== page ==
George W. Bush left office with his activist foreign policy in disrepute. Fast-forward six years: President Barack Obama has pursued, in some respects, the opposite approach, and yet he has reached an even lower foreign-policy approval rating — around 32 percent — than his harried predecessor, and presides over a new crisis of confidence in American power. It turns out, as Robert Kagan has noted, that while the president delivered exactly the foreign policy the American people wanted when they elected him twice, they don’t like it very much.
One of the reasons the United States swings back and forth between policy approaches — too hawkish or too dovish — is that we tend to root our foreign policy in political philosophy. As one might expect, the four or five dominant American foreign-policy schools of thought have wildly different assumptions about human behavior, human nature, the forces of history, the purposes and uses of power, the role of America, and just about everything else that goes into one’s worldview.
If the central organizing principle for the foreign policy of a great power is based on a political philosophy or worldview that is coherent but not widely held over the long term by a vast majority of the body politic, it will falter with time — especially if it requires sacrifices and offers only a long-term payoff. And yet if a great power has no real organizing principle or worldview, it bounces from one exigency to the next, always responding to events and never shaping them.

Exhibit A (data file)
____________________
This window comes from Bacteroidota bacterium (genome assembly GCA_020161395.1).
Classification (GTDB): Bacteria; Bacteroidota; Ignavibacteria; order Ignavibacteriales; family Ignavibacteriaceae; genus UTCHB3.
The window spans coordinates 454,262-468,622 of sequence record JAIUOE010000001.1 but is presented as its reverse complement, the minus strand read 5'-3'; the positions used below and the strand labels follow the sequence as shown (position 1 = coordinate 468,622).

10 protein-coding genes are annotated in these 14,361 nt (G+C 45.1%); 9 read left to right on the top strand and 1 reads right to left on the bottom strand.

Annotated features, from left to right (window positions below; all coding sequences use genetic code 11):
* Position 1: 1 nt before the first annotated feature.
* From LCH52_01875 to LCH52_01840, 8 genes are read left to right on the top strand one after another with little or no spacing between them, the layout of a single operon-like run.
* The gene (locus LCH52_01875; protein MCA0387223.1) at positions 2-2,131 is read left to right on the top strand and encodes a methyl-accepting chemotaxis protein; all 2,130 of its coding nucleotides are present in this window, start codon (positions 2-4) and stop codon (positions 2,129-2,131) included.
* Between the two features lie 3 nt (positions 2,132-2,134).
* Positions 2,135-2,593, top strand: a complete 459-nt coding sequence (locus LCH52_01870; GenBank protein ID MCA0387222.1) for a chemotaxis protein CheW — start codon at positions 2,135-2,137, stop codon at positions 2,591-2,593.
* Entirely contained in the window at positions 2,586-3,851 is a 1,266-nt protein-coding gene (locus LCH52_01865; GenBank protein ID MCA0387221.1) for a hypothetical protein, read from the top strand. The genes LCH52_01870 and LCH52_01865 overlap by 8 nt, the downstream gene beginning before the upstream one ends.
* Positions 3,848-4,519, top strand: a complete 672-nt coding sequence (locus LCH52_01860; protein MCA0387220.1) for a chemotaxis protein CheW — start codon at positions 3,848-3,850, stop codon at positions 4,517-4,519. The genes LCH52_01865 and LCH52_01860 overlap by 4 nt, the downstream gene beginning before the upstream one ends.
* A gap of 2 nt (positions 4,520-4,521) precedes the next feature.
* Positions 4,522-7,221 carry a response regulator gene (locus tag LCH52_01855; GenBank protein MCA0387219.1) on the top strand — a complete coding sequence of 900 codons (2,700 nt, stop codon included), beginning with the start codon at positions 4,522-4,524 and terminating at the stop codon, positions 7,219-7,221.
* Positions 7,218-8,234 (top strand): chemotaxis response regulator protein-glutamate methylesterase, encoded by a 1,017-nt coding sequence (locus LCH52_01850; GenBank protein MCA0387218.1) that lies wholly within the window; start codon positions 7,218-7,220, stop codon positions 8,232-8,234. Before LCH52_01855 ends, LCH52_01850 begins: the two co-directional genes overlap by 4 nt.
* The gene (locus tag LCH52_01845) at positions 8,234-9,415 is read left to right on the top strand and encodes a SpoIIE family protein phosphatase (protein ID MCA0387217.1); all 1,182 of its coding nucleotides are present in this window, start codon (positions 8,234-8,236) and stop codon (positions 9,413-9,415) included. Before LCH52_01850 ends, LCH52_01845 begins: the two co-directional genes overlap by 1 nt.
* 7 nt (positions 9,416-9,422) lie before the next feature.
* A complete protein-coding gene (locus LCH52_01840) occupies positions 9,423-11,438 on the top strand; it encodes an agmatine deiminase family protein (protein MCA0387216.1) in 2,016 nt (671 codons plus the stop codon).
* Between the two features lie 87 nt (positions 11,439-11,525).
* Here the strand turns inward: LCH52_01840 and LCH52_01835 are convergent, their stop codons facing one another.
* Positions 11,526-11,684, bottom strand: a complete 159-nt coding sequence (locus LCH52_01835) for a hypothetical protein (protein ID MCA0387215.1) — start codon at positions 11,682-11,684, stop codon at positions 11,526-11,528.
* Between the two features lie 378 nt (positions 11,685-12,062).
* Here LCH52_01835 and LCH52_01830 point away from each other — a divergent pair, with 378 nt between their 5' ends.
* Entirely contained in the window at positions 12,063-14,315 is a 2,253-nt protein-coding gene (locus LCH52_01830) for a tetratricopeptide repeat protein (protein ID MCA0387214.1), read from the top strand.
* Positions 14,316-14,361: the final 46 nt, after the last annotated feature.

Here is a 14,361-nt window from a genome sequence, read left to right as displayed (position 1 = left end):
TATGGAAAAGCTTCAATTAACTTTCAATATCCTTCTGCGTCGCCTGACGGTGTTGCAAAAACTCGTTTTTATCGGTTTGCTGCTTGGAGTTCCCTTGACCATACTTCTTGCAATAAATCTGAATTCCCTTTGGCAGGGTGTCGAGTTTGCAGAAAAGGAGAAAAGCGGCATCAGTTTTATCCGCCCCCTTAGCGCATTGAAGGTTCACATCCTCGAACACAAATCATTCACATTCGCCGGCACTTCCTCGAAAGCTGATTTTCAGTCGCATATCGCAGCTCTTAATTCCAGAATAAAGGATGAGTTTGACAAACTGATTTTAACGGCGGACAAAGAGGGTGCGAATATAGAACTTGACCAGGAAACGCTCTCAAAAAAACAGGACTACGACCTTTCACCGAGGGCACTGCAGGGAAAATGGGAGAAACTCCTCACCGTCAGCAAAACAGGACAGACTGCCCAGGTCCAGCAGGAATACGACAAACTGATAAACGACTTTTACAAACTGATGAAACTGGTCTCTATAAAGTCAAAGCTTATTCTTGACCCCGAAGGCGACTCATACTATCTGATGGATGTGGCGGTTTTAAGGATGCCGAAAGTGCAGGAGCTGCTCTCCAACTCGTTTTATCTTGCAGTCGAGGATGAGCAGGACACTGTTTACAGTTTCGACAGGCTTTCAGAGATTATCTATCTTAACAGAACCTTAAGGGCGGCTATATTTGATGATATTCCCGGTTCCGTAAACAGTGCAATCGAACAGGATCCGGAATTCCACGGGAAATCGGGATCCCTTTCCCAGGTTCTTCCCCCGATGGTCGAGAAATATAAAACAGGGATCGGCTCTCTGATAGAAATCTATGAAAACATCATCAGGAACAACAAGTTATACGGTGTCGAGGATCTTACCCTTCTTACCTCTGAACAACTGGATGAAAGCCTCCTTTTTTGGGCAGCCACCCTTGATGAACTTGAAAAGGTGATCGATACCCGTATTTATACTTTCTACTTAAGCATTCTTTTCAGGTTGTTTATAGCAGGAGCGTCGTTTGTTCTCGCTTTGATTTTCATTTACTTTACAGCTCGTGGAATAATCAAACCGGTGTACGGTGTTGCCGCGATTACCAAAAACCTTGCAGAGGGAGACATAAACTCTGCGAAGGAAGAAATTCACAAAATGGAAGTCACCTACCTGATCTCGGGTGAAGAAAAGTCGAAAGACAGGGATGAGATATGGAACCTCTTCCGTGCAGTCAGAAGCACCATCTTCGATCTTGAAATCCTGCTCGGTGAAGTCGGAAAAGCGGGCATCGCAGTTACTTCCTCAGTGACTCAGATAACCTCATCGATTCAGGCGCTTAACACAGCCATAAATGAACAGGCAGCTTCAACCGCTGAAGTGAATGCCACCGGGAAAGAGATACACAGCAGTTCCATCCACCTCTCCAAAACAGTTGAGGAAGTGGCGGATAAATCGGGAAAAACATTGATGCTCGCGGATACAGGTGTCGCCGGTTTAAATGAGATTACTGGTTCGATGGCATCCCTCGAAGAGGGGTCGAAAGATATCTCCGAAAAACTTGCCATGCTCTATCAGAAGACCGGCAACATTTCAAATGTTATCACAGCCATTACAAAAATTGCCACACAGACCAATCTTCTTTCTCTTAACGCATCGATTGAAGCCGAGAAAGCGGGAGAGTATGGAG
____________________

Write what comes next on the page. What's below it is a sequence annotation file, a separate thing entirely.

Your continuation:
Especially in a diverse representative democracy, we should be skeptical of the staying power of any ideological or philosophical basis for such an organizing principle, yet remain mindful of the need for one. So where can we turn?
The answer should be the map — literally, the physical map, and more broadly, geopolitics classically defined, which of course has political geography at its root. A geopolitical analysis of the United States and the rest of the world offers better guidance for a consistent, smartly managed, prudent, and unapologetic exertion of American power and leadership than any particular political philosophy or perspective on human nature. Of course, the map doesn’t spit out easy answers or perfect policies, but geopolitical realities — many of which move as little as the mountains of the Hindu Kush have moved in the past several thousand years — can point one in a very sound direction.
“Geopolitics” was once a well-understood term, but it is now largely lost in a world where…